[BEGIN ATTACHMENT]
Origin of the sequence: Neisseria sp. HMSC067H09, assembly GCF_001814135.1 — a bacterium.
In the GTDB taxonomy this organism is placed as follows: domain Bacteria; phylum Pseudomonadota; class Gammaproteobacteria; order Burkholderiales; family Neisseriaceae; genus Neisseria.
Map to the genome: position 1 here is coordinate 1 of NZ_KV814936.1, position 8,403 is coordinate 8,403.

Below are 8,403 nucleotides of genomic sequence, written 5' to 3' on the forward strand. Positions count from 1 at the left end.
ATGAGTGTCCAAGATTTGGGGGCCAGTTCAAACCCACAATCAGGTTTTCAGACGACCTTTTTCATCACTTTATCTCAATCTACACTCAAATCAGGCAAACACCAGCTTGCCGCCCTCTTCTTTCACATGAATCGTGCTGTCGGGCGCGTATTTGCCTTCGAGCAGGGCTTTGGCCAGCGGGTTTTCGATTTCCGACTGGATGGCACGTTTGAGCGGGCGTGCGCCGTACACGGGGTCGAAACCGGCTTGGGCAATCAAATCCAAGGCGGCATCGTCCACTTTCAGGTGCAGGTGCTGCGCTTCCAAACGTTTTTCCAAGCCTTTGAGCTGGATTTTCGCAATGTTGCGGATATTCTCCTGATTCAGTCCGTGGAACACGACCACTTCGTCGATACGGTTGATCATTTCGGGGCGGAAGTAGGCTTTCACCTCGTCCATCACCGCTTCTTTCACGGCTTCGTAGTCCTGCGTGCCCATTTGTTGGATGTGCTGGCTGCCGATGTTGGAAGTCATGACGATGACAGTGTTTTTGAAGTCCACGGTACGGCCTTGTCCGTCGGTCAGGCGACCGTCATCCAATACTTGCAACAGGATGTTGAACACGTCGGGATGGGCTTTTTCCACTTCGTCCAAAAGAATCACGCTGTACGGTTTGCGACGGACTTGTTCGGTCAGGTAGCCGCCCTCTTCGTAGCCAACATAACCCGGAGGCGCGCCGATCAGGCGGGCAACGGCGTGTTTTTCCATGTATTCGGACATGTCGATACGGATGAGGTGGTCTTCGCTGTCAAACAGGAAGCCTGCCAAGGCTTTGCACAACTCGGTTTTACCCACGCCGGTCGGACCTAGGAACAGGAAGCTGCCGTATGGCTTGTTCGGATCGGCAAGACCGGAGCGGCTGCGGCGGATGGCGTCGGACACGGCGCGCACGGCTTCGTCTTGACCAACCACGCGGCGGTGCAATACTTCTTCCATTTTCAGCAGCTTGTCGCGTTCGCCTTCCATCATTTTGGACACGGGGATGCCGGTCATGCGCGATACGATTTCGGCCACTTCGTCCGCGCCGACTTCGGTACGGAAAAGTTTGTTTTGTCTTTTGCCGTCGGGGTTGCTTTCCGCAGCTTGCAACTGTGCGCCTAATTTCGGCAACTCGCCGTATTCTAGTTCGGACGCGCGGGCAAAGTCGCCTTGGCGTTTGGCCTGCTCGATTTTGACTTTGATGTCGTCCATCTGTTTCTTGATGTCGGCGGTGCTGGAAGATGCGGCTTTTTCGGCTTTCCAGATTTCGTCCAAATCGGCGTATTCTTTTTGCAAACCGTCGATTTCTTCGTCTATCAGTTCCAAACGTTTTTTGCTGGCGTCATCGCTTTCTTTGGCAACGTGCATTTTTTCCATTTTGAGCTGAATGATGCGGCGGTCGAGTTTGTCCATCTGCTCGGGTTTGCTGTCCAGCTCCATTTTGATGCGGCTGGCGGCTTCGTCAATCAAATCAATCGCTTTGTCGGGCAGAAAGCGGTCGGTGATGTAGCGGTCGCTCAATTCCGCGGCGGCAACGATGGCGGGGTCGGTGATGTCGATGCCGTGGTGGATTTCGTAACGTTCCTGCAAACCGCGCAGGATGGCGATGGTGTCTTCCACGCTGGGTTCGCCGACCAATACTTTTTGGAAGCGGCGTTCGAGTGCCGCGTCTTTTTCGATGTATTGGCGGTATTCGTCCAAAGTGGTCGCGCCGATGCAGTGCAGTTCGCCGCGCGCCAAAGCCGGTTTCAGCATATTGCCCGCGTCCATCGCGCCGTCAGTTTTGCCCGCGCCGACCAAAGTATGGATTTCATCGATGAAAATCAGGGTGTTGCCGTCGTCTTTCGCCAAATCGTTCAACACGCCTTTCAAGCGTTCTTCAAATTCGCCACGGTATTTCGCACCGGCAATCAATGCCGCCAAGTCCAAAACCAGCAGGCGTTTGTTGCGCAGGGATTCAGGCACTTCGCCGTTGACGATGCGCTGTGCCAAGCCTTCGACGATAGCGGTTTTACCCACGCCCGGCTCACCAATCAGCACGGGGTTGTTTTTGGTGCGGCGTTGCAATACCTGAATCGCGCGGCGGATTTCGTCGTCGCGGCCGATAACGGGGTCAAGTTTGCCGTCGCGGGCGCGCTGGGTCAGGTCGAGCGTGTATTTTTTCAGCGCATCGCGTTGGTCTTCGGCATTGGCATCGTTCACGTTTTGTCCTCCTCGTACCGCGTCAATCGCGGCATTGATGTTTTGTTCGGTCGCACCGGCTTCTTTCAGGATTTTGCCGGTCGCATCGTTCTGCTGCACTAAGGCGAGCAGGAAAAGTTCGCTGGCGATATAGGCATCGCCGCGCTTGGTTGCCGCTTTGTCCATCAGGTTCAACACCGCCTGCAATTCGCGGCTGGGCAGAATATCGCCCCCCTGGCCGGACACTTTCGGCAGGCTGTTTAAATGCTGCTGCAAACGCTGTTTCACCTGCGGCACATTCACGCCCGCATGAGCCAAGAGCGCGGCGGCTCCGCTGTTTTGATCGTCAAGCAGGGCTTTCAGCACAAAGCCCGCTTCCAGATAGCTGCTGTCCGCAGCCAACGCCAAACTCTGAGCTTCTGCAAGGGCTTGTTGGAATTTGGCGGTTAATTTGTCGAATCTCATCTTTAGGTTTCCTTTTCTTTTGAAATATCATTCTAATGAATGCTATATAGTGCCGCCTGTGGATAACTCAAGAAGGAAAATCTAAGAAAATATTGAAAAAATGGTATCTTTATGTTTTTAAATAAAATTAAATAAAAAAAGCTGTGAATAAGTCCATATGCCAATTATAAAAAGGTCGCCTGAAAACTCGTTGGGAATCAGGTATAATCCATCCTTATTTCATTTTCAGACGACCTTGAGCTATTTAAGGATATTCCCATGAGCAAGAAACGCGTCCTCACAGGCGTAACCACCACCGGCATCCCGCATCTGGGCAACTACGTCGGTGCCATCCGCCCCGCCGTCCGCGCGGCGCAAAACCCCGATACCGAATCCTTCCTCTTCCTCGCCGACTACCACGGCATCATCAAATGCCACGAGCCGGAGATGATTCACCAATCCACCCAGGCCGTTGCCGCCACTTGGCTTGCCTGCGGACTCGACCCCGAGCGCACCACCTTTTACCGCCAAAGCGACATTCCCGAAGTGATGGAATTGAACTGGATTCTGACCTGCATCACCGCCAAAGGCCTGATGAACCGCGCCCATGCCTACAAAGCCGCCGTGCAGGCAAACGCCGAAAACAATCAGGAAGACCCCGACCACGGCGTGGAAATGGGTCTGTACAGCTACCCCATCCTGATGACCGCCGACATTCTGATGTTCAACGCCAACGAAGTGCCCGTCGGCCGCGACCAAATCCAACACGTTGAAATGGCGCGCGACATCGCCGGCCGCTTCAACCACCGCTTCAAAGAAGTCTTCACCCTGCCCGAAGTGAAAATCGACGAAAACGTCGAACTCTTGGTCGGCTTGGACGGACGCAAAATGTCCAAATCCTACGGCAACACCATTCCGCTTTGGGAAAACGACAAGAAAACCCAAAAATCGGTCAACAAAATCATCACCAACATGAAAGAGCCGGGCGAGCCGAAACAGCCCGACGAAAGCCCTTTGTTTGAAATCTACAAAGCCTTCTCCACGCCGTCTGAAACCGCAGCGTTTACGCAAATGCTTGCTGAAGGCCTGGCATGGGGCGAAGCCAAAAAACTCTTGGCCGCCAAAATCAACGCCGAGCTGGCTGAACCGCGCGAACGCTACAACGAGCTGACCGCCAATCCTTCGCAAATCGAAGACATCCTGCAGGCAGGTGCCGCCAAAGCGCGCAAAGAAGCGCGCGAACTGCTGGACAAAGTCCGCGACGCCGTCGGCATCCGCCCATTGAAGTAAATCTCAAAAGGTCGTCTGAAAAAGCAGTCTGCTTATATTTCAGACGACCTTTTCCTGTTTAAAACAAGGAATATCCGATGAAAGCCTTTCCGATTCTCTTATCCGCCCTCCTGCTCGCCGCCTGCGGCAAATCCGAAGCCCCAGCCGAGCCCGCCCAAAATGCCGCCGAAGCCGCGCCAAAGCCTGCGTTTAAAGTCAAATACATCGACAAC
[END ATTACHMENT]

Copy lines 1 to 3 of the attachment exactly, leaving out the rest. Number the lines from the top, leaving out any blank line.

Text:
Origin of the sequence: Neisseria sp. HMSC067H09, assembly GCF_001814135.1 — a bacterium.
In the GTDB taxonomy this organism is placed as follows: domain Bacteria; phylum Pseudomonadota; class Gammaproteobacteria; order Burkholderiales; family Neisseriaceae; genus Neisseria.
Map to the genome: position 1 here is coordinate 1 of NZ_KV814936.1, position 8,403 is coordinate 8,403.